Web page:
Collaborative Research Team Projects – Project 26
The Application of Statistical Methods to Wastewater Analysis
Analysis of wastewater-based surveillance (WBS) data for infectious disease monitoring is a new and rapidly growing field. The proposed research program will build upon our established collaboration with wastewater scientists and data providers to consider new methodological developments in statistical approaches to analysis of WBS data, while also exploring the use of established statistical methods in validating and calibrating responsive analytical methods for WBS data.
Why Build a Statistical Framework for Inquiry?
Canadian statisticians have made important contributions to many areas of research in environmetrics, and the need for training of highly qualified personnel is critical given the increasing availability of environmental monitoring and surveillance data. The sampling of wastewater represents an unintrusive means of gathering data on the presence of SARS-CoV-2 within a community. However, little work has been done in testing the robustness and predictive performance of models for analysis of WBS data. We aim to address this knowledge gap by building a statistical framework for inquiry, motivated by a partnership with wastewater scientists and open data from provincial and national WBS programs.
The methods developed here will equip health decision-makers with a crucial tool to effectively address health threats affecting communities based on information from WBS data. The methodological development will enhance the tools available broadly for environmetrics, and the talent trained will have considerable transferable skills related to spatial methods, sampling, time series, as well as working in collaborative environments.
Research Objectives and Projects
The aim of this research program is to provide statisticians and scientists with a comprehensive analytical toolkit. Our research program will establish a baseline for model performance and assessment when using environmentally monitored wastewater viral signals to predict hospitalizations due to respiratory illnesses such as Covid-19, influenza, and respiratory syncytial virus (RSV).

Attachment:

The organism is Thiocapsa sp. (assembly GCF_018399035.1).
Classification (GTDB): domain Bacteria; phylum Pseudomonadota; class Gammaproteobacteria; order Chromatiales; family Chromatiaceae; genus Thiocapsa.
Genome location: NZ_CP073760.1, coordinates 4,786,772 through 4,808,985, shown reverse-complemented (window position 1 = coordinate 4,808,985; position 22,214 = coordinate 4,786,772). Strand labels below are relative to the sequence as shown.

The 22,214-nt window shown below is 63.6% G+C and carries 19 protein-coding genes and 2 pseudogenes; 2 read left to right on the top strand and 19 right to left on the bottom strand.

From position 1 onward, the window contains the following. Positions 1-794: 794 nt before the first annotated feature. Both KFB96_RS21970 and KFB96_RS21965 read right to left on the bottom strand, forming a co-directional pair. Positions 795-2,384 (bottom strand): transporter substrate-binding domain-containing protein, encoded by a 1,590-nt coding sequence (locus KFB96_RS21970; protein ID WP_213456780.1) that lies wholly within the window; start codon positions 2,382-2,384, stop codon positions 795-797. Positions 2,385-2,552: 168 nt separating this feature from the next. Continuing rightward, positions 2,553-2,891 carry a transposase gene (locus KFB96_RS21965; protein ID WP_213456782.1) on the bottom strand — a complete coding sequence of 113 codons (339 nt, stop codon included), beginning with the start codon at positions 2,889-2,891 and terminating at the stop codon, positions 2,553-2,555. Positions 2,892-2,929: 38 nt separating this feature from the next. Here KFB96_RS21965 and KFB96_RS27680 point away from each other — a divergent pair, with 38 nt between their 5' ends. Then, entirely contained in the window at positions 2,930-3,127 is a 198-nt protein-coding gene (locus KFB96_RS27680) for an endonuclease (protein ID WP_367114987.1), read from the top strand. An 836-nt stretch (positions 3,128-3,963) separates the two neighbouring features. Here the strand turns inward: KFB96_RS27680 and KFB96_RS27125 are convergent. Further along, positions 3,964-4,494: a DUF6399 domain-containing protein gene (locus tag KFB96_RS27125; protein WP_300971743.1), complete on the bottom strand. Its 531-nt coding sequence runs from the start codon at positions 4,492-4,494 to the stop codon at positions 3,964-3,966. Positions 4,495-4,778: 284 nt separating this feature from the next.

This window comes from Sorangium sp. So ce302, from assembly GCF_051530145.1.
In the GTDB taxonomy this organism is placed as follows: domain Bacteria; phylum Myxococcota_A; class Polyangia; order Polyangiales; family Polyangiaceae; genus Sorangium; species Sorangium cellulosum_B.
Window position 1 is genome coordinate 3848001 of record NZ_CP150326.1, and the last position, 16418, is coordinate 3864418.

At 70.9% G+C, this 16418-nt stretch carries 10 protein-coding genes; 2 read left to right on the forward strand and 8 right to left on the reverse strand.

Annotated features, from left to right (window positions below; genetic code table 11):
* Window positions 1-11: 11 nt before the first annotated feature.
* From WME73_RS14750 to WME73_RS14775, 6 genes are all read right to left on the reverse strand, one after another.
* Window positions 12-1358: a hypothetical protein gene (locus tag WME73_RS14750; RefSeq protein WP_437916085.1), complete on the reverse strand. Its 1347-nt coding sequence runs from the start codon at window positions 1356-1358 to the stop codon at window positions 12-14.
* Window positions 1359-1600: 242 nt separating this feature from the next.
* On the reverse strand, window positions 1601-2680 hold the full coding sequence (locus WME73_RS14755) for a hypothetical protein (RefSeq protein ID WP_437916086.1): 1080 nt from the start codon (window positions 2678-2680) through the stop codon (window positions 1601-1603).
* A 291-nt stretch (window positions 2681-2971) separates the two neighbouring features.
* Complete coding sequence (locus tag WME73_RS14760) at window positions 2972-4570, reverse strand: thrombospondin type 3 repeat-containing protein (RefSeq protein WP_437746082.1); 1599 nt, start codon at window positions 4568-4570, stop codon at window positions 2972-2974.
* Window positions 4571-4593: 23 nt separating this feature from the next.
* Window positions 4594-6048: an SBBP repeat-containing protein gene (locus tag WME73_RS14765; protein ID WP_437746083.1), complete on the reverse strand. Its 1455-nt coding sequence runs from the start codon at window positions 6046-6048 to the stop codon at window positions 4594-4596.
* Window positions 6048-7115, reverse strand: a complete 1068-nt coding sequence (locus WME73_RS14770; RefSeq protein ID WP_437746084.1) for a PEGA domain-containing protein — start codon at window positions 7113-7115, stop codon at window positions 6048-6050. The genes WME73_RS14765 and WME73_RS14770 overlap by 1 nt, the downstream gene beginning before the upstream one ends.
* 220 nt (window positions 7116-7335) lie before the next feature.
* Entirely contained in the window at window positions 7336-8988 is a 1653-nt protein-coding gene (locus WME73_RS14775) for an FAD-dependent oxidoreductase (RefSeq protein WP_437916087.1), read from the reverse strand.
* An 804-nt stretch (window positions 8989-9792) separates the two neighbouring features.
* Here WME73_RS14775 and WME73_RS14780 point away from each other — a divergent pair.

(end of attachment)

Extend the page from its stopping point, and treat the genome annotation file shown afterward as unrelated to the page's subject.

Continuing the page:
A second goal, to be developed in conjunction with primary stakeholders including public health authorities and wastewater scientists working in universities across Canada, is to build much needed tools for spatio-temporal analyses with general applications in modelling environmental processes from a Canadian perspective. We also plan to support wastewater engineers in their development of best practices guidelines for Canada, which is underway, through validation and testing of methods.
This type of analysis and validation is needed to provide confidence for health policy decision makers using WBS data. Our overall goal is to enhance robustness of statistical methods and address knowledge gaps in application of statistical methodology to WBS data.
Our proposed projects fall under the following four categories:
- Selection of appropriate models
- Extension of preferential sampling methodology
- Joint modelling applications
- Calibration, validation, missing data investigations
People Behind the Project
Charmaine B. Dean | University of Waterloo
X. Joan Hu | Simon Fraser University
Robert Delatolla | University of Ottawa
M. Elizabeth Renouf | University of Ottawa and University of Waterloo